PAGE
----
Where do you get your ideas for your blog? I get this question a lot. Do you? The question is a bit more telling than the answer, I’m afraid. You see, I have more topics and ideas than I have time to write about. I write two or three posts every time I sit down, and lately, I write a bit for a book at the same time, so that I can give you original book content as well as original daily post content. How is it done?
It’s practice. Practice the verb, in this case.
The Spark of an Idea
Last night, Kat and I were at Ruby Foos in Manhattan for dinner after a movie. The server, Jenna, was pretty good at her job, but when it came time to try and sell us dessert, I noticed a flaw in her service. She said, “Do you think you’re going to have room for dessert?”
The answer to this should always be no. To say yes is to say that you’re gluttonous. It also isn’t very appealing. It requires more questions.
Instead, if Jenna had said, “We make the most amazing molten chocolate cake here,” I might have raised an eyebrow. Even if chocolate isn’t my thing, my head would immediately go to the dessert I wanted, but then I’d already be shopping for it. Make sense?
There. That’s the spark of an idea. Just a little moment in time with a server at a restaurant, and I have something to talk about: suggestive selling and the benefit of leading your prospect.
Sparks are everywhere. We just have to look for them. I look every day. Need more help? Use your phone’s camera. Snap weird things that you see. I write many blog posts based on weird photos that I snap.
From Spark to Fire
Having a good idea is one thing. Turning it into a blog post is another. If you want the complete rundown of what I do each time, check out 27 blogging secrets I’ve given you here. In short, for a blog post to be useful, it has to be useful to more people than yourself.
Fires start when you get them in many minds. If I share something of interest to me, that might only stay a smoldering spark in my head. If I share something that you can run with, now we’re talking. That’s the goal. Always look for ways to turn your spark into a fire that will fuel other people’s imaginations and set them to burning with new ideas.
The Actual Practice of Writing
I’m writing this to you while I’m waiting for someone to get some webinar software rebooted. I find time like this everywhere. I wrote about this in 2006 when I covered time quilting. The thing is, you have to practice writing when you can. I don’t think it’s good enough to say, “I’ll write every morning,” or “I’ll write after the kids go to bed.” When I say this, I understand that you have to find time where you can, but the actual practice of writing is something I want you to try doing all the time.
Think about pieces to write. Jot notes about those pieces. Record little snips of audio or leave yourself voicemail or write on the back of receipts. Whatever you can do, think about what you’re going to write.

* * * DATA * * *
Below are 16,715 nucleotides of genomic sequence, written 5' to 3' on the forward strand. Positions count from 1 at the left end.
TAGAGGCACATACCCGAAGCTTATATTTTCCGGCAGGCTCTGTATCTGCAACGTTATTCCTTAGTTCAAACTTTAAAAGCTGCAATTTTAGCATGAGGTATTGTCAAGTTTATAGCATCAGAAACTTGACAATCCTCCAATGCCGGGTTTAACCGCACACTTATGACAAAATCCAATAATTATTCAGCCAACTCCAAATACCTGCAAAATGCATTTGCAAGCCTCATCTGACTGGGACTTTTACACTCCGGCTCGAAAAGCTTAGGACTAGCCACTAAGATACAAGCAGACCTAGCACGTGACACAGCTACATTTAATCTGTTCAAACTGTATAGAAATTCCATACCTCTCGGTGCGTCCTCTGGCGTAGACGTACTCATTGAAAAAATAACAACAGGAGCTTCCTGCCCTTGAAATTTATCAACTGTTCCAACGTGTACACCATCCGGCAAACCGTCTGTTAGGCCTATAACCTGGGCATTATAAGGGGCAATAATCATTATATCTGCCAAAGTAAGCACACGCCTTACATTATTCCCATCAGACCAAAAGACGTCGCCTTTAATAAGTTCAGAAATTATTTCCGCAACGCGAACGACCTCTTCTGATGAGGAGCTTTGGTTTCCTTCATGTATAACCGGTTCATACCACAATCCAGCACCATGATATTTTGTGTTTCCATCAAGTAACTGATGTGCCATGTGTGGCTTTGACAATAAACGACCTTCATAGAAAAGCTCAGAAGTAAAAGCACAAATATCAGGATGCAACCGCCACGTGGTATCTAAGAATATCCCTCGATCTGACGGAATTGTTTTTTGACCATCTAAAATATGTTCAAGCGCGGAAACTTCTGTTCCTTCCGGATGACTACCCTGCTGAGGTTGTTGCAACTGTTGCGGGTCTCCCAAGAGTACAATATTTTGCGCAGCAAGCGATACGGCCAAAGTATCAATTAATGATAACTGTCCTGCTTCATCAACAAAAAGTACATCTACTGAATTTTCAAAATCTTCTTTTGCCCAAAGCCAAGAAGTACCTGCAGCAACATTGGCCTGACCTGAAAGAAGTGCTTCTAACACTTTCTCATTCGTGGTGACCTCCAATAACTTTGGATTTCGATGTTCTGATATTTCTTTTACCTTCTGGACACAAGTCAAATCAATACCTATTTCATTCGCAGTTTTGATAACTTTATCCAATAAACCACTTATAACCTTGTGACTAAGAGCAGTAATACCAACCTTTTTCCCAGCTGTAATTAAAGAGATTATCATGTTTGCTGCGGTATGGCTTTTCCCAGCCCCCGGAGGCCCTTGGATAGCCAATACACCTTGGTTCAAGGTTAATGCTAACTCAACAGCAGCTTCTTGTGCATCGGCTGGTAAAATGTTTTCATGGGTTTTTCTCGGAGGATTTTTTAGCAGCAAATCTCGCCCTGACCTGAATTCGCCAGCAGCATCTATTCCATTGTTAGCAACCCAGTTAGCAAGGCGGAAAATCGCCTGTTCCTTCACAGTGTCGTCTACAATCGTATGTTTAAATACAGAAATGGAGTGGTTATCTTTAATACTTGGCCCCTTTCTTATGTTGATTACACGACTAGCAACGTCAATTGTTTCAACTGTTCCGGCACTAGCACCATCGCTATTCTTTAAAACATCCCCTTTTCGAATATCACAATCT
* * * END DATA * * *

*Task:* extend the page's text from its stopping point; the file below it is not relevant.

Grab paragraphs where you can. I’m writing this paragraph in the back of a town car in the Lincoln Tunnel in New York City. This piece of writing has officially been crafted in three places (I started in an airplane).
Read other people’s stuff. This actually counts as writing practice, provided you read as a writer, and then develop what you need to do to make your writing better from it.
Publish often. Another place where our practice falls down is that we keep tons of drafts of things around, but never publish. Here’s the truth: If it’s not out there, it doesn’t count as much. (Journal keepers, I don’t mean you. Put down the purple pitchforks.) Get your work out there onto the web, onto blogs, into the hands of other people, whatever. Get it out there. The more you publish, the more people will take swings at it, the more people will riff off it, the more you’ll get the chance to get feedback.
If At First You Don’t Succeed
I spent a good chunk of my life believing I was destined to be a fiction author. The moment I threw that away, I found great success writing my blog and then writing a New York Times bestseller. Life throws curveballs. Don’t forget that the practice of writing might lead you somewhere you didn’t anticipate. Be open to this as much as you’re open to anything else in your experiences. You’ll sometimes surprise yourself.
And keep writing. Keep practicing. Keep trying new things. The only way to improve is to work with it, to practice, to learn from what others are saying about you, to learn what you think about others.
And in that practice, share what you find. Okay? Do you find that when you share what you’ve learned it helps you and others? I do. Maybe you will, too. And I hope you share it with us.
What else? What did I miss? What can you add to this?
Photo credit C.C. Chapman
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